Popper on creativity and scientific discovery

As I reach the end of my booklet Misreading Popper the thought occurs that some kind of constructive and forward-looking conclusion is required, in addition to challenging the philosophers to read Popper more carefully.

So I want to say that  the misreading of Popper has two aspects. The most obvious is the hint that all is not well in the  house of  Philosophy. That is a serious matter and the second is equally important: people have been denied access to the creative, liberating and inspirational aspect of Popperism, the critical approach and critical  rationalism.

Criticism is not just a therapeutic or housecleaning activity to identify errors and inconsistencies. It has a creative function to  generate new problems, issues and spaces for new ideas which function as the growing points of science and other creative activities, including technology, the arts and public policy.

In the literature there are frequent references to the demarcation between the context of discovery and the context of justification (or testing) and it is generally agreed that Popper had nothing much to say about discovery. In fact he had very important views on the topic but the references are sparse. One is in the Preface to Realism and the Aim of Science  “On the Non-Existence of  Scientific Method”.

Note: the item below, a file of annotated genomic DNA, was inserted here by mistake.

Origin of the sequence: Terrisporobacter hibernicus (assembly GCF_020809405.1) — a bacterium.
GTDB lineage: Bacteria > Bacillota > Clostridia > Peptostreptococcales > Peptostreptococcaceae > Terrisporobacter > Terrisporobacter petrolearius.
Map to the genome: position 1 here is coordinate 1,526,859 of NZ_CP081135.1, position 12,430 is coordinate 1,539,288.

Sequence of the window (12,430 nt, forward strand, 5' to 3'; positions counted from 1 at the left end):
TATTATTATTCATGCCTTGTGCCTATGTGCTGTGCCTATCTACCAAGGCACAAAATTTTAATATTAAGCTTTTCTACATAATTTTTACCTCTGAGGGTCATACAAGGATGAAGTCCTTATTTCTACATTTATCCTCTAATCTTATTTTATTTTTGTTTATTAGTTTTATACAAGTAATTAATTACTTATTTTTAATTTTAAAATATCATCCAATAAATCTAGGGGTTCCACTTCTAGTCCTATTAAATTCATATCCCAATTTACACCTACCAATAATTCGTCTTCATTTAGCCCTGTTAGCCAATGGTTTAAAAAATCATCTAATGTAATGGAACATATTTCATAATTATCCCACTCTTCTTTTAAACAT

“To conclude, I think there is only one way to do science: to meet a problem, to see its beauty and fall in love with it; to get married to it, and to live with it happily, till death do ye part – unless you should meet another and even more fascinating problem…(and) even if you obtain a solution, you may then discover, to your delight, the existence of a whole family of enchanting though perhaps difficult problem children”.

Another is the third lecture in his course,  on Problems.

My advice is to devote your mind to your problem—to think about it, to read about it, and to see what other people have thought about it. Read the history of your subject and see how other people have tried to solve your problem. And then study the solutions they have offered! I think that all of this is better than black coffee or whisky.

But I wouldn’t say that it is a method that will lead to greater success. None of these methods, in my opinion, can be regarded as more promising than any of the others. The real answer, which is hardly a method at all, is to have as many ideas as you possibly can, and to be as critical about your ideas as you possibly can.

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One Response to Popper on creativity and scientific discovery

  1. Frank Lovell says:

    Simply: OutSTANDing!!

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